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Opt for Whole Foods: Cook Regularly to Steer Clear of Ultra-Processed Options

As someone recovering from food addiction, Elia grappled for years with controlling her consumption of ultra-processed fried foods laden with refined sugar and flour.

Her struggle reflects a broader trend: Canadians derive nearly half of their daily calories from ultra-processed foods, as per a 2017 study by the Heart & Stroke Foundation of Canada.

Elia now advocates for a shift towards consuming whole, fresh foods rather than factory-made, ultra-processed options.

“We’re witnessing our Western diet spreading globally, accompanied by a surge in chronic illnesses,” notes Elia, who also serves as board chair and director of patient advocacy and education at Obesity Matters, a non-profit organization.

Experts assert that ultra-processed foods not only compromise physical health but also correlate with heightened negative mental health outcomes, including depression and anxiety.

But what exactly constitutes “ultra-processed” foods? Hamed Vatankhah, a food engineer and CEO of Scipertech in Montreal, explains that while food processing has been part of human history since the transition from hunting and gathering, ultra-processed foods undergo extensive modification from their natural state.

Jean-Claude Moubarac, an associate professor at the University of Montreal, elaborates that these foods are essentially formulations of industrial substances and additives meticulously chosen to enhance palatability. Such foods are typically high in sugar, salt, and fat, alongside various colors and flavors.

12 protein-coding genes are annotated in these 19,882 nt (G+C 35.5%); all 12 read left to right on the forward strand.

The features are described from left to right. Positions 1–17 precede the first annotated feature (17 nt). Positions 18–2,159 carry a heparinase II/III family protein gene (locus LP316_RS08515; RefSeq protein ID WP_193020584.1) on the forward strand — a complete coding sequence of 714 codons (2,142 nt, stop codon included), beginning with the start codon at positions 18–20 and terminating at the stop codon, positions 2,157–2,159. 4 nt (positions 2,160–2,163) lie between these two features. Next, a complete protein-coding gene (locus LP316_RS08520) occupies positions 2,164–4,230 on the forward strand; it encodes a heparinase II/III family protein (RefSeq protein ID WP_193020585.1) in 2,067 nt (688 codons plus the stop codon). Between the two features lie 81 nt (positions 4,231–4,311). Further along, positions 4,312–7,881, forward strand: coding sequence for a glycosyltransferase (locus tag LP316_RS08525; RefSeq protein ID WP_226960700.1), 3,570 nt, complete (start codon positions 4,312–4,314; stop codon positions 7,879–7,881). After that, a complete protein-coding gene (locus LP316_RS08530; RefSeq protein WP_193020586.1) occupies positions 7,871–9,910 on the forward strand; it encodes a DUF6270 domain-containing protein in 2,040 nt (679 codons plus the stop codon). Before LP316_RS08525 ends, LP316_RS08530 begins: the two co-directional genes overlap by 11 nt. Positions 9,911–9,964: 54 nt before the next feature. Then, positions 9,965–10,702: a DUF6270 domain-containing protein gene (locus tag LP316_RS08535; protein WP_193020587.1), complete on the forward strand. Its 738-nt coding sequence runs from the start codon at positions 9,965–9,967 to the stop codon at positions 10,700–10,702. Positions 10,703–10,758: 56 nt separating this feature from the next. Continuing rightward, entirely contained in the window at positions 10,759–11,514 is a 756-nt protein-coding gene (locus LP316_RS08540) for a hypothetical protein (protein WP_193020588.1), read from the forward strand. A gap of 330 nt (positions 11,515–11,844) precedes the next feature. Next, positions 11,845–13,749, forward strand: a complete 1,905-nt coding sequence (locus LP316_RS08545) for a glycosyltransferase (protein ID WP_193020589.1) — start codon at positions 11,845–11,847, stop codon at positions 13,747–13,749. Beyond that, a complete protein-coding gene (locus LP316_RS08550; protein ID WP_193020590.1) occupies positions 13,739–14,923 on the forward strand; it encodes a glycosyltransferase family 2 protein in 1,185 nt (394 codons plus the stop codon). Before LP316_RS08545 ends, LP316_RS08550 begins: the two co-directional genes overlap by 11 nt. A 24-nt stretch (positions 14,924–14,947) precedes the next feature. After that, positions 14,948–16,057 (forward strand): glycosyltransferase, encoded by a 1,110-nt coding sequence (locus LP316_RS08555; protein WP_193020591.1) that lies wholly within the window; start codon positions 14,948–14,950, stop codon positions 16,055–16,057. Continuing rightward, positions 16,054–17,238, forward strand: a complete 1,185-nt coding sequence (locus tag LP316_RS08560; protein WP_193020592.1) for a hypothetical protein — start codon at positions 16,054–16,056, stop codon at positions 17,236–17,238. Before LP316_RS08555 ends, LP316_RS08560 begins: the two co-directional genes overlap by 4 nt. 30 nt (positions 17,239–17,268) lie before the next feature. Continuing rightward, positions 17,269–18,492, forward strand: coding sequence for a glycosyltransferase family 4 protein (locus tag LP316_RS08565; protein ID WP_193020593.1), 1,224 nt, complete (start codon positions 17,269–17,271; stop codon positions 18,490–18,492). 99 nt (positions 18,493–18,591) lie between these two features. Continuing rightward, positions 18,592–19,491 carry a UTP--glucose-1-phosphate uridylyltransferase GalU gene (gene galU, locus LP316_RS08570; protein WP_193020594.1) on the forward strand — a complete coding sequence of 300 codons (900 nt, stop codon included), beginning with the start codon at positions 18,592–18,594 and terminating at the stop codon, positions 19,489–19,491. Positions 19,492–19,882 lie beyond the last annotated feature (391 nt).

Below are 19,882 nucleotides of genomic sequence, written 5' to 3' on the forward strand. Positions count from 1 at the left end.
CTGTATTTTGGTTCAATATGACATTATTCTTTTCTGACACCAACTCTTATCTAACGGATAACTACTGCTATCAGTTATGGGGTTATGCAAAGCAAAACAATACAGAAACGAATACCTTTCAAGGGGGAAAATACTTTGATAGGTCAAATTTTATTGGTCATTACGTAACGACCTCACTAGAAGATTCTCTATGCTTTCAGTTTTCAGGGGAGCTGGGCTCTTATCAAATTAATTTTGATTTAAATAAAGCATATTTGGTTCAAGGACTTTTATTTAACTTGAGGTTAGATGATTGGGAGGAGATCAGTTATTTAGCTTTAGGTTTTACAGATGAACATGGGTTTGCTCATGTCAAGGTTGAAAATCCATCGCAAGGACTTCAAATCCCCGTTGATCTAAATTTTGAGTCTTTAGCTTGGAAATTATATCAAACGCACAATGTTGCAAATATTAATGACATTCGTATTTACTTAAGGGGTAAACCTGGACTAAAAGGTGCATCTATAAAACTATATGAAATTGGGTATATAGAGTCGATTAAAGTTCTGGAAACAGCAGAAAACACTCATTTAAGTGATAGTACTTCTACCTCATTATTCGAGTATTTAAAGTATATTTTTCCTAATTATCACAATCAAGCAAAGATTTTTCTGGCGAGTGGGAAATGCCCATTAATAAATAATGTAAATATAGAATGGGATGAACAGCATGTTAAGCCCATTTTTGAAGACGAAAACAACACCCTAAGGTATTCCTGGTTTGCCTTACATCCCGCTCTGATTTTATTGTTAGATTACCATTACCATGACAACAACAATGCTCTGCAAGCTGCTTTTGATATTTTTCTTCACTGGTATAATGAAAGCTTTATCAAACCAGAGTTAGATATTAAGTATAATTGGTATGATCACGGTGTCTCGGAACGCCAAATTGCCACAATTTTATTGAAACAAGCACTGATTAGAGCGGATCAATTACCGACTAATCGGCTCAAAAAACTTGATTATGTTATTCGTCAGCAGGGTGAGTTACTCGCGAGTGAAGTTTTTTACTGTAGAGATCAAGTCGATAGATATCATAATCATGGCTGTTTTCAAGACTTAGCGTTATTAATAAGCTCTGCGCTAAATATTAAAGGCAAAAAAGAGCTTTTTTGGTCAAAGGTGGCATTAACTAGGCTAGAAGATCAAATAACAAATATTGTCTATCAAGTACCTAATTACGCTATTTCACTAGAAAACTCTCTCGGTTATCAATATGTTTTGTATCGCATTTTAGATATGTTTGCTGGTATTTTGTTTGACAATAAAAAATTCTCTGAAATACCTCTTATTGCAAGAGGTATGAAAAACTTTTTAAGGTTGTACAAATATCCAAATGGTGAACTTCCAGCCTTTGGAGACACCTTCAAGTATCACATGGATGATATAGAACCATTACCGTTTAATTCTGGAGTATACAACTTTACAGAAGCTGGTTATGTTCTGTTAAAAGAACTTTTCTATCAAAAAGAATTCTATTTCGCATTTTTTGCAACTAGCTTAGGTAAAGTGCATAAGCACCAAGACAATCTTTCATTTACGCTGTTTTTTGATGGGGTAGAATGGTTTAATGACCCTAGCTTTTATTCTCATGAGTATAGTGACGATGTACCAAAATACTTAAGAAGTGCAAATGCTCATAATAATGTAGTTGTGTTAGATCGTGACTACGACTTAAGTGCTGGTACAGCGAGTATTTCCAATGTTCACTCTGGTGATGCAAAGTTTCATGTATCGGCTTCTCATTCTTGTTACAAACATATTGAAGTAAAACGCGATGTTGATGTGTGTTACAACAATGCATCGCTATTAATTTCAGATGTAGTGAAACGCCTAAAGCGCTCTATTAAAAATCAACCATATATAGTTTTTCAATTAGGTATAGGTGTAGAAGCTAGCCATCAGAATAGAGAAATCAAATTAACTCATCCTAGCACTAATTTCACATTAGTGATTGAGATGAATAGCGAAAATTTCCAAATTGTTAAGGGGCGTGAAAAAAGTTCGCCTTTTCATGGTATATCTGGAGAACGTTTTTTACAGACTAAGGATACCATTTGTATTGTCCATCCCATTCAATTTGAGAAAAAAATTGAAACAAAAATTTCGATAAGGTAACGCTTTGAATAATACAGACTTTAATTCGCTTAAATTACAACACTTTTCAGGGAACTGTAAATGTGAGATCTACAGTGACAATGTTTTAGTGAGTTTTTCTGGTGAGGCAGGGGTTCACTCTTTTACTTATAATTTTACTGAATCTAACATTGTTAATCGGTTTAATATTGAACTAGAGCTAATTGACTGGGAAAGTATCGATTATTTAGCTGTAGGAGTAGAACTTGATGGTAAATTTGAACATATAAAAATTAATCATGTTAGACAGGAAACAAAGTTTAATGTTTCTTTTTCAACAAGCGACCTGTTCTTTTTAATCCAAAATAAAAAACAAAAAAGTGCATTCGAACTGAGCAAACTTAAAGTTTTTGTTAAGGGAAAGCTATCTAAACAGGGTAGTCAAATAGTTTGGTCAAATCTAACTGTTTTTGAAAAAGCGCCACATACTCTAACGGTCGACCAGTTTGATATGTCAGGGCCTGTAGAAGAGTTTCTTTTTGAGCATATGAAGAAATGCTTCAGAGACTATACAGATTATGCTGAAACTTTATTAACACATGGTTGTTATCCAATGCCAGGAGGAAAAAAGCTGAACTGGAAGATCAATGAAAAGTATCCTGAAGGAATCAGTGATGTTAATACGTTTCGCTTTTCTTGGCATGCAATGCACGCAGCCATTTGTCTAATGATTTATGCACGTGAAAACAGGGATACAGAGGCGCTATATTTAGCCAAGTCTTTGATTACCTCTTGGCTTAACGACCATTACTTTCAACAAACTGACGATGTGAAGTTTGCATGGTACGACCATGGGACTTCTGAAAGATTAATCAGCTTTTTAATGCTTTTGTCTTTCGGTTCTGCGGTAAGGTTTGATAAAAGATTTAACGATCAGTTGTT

Examples of ultra-processed foods, categorized under the Nova system, include most fast foods, flavored chips, carbonated drinks, and certain breakfast cereals and yogurt brands.

Elia acknowledges the allure of ultra-processed foods, likening it to the pull of addiction. Yet, she emphasizes the importance of recognizing the detrimental impact they can have on mental and physical health.

While ultra-processed foods may contain added nutrients, experts caution that these are often artificially included post-processing, rather than occurring naturally.

Research demonstrates a clear correlation between the consumption of ultra-processed foods and health issues like obesity, diabetes, and heart disease. Additionally, there’s an association with mental health conditions such as depression and anxiety.

Though avoiding ultra-processed foods entirely may be challenging, experts recommend prioritizing home cooking with fresh ingredients whenever possible. Moubarac advises crafting meals that integrate meats, vegetables, grains, and legumes, steering clear of heavily processed options.

Ultimately, Elia urges consumers to weigh the benefits of whole, fresh foods against the allure of ultra-processed options, mindful of the pervasive influence of the food industry’s profit-driven strategies.

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